Jacobite hideout

Mill Street Old Burial Ground, Ullapool The burial ground in Ullapool’s Mill Street is called old but it is in fact fairly new. Ullapool is fairly new, it was designed and constructed in the late 18th century. This is a burial ground and not a graveyard or kirkyard, where the burial place is part of... Continue Reading →

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beauty and reality

Ballachulish, the town at the straights of Loch Leven, has always been synonymous with slate. The famous quarry was established in the late 17th century and is not used any longer, but during the heights of the Industrial Age about 800 men worked in the quarry and the connected businesses. They were mainly producing roof tiles. ... Continue Reading →

wild bishop

This is a tale about a chapel, a saint and a bishop and rather surprisingly in that context, a tale about destruction, castration and a proud heart. The Isle of Skye at its wildest! The tale unfolds on graveyard on a small island in the river Snizort , just a few miles off Portree, and... Continue Reading →

gothic memorial

 Logie Durno old burial ground The Dalrymple Horn Elphinstone burial enclosure is certainly one of the most attractive in rural Scotland, built just after 1798 on Logie Durno (meaning old or hollow place) old parish church yard, an impressive memento for a rich family. The Western façade is dominated by a typical large and looming pointed... Continue Reading →

Inishail

The small green island on the northern shore of Loch Awe is a beauty in itself. Hidden under the foliage of small trees and bushes the ancient chapel's walls have crumbled. The ruin is surrounded by graves, old and new. Inishail (the Island of Repose) is the traditional burial ground for the MacArthur clan. green... Continue Reading →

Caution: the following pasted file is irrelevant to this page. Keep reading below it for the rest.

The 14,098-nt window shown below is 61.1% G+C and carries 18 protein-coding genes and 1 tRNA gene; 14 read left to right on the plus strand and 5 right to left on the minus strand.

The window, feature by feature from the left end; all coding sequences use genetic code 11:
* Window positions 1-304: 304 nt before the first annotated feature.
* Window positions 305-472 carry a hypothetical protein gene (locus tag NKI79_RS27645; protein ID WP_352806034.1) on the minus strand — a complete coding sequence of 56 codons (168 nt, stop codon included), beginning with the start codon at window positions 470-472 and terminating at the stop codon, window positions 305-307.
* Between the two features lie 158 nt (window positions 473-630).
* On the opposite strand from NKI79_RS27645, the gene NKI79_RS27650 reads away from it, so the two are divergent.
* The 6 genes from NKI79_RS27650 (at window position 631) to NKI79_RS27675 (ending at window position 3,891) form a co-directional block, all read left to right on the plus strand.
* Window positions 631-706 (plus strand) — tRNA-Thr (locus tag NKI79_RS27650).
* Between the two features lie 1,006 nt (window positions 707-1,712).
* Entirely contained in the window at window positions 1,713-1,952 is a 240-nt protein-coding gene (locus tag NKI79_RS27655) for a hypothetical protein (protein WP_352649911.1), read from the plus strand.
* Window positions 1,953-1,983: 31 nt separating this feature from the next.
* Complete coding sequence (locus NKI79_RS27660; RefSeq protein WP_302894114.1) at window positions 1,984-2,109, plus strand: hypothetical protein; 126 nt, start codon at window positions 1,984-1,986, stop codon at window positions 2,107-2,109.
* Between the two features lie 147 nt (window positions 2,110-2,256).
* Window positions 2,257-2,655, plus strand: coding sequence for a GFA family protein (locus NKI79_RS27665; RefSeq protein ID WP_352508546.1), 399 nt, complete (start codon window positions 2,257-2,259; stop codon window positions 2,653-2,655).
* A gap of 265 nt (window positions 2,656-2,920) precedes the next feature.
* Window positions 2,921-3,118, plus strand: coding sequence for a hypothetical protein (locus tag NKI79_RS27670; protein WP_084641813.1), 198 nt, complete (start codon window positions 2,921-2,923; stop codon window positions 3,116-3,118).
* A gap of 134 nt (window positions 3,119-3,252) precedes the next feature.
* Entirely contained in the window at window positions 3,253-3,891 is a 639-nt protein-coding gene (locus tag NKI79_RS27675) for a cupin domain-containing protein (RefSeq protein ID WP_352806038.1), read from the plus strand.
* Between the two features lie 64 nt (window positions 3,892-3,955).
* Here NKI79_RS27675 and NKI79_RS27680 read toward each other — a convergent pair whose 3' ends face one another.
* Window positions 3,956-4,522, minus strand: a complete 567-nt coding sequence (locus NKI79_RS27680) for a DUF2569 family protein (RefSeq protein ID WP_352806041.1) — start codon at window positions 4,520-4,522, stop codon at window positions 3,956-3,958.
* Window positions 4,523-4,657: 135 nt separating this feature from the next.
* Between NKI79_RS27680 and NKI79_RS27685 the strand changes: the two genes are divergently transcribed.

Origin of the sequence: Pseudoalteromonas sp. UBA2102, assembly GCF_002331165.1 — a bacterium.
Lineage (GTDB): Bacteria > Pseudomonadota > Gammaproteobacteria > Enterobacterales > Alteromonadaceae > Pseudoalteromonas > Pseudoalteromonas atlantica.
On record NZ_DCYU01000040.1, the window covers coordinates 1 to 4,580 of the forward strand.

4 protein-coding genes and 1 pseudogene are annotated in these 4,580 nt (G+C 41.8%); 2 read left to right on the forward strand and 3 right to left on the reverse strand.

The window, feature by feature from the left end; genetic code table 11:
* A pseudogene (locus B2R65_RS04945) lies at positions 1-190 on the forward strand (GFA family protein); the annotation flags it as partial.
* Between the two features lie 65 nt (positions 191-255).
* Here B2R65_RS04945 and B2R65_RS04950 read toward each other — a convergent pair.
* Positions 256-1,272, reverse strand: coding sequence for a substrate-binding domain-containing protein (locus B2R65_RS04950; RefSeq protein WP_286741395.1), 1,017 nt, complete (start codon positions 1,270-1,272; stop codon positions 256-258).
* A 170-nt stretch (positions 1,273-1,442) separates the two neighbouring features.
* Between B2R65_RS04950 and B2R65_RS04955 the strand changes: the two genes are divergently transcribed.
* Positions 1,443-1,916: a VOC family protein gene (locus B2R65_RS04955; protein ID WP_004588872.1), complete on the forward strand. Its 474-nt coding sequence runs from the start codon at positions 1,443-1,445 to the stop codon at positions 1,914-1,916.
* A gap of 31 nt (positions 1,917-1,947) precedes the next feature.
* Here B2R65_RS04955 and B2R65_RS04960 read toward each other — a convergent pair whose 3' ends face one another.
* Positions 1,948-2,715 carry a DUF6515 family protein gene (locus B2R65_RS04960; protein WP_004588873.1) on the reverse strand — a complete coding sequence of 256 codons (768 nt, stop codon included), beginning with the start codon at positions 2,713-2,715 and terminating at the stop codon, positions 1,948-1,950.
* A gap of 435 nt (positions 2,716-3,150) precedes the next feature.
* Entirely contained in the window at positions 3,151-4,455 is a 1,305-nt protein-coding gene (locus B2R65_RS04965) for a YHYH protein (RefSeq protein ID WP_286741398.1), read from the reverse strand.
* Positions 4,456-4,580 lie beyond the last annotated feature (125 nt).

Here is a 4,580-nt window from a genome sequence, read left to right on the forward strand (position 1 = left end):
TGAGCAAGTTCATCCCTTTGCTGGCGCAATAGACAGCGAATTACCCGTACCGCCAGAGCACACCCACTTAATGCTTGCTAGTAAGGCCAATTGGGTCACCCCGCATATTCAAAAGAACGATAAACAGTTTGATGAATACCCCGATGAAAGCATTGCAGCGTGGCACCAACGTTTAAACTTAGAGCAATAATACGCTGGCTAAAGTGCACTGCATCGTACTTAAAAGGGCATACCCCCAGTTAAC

ancient ruin in Argyll

St Baedan above Ardchattan A church, that hasn’t been used for well over 300 years and an old burial ground that was last used in the late 19th century, a place nearly forgotten right next to one of the more prominent sights of Argyll: Ardchattan Priory, burnt down by Cromwell's troops in 1654. A few... Continue Reading →

no chivalry, no sanctuary, no mercy

They had in fact every reason to feel safe: they were women, they all belonged to the royal family of Scotland and they had found shelter in a wee chapel dedicated to Saint Duthac, the patron Saint of Tain, a holy man very much revered in medieval Scotland. But they were not safe, not safe... Continue Reading →

Fort George

Cold, red sandstone against the pale blue water of the Moray Firth: Fort George. Mighty resting place, where the walls tower massively over a vast star-shaped ground. At the back of the promontory, close to the sea, is the garrison’s chapel. It commemorates the dead of the past as well as the present.   Fort... Continue Reading →

alleged grave

The story of Rob Roy MacGregor is well known in Scotland, it is part of the old lore, history and childhood. A man who had joined the Jacobite Rising at the age of 18 and was badly wounded in the battle of Glen Shiel 1719. He was a fighter and a cattleman, selling rich Lowlanders... Continue Reading →

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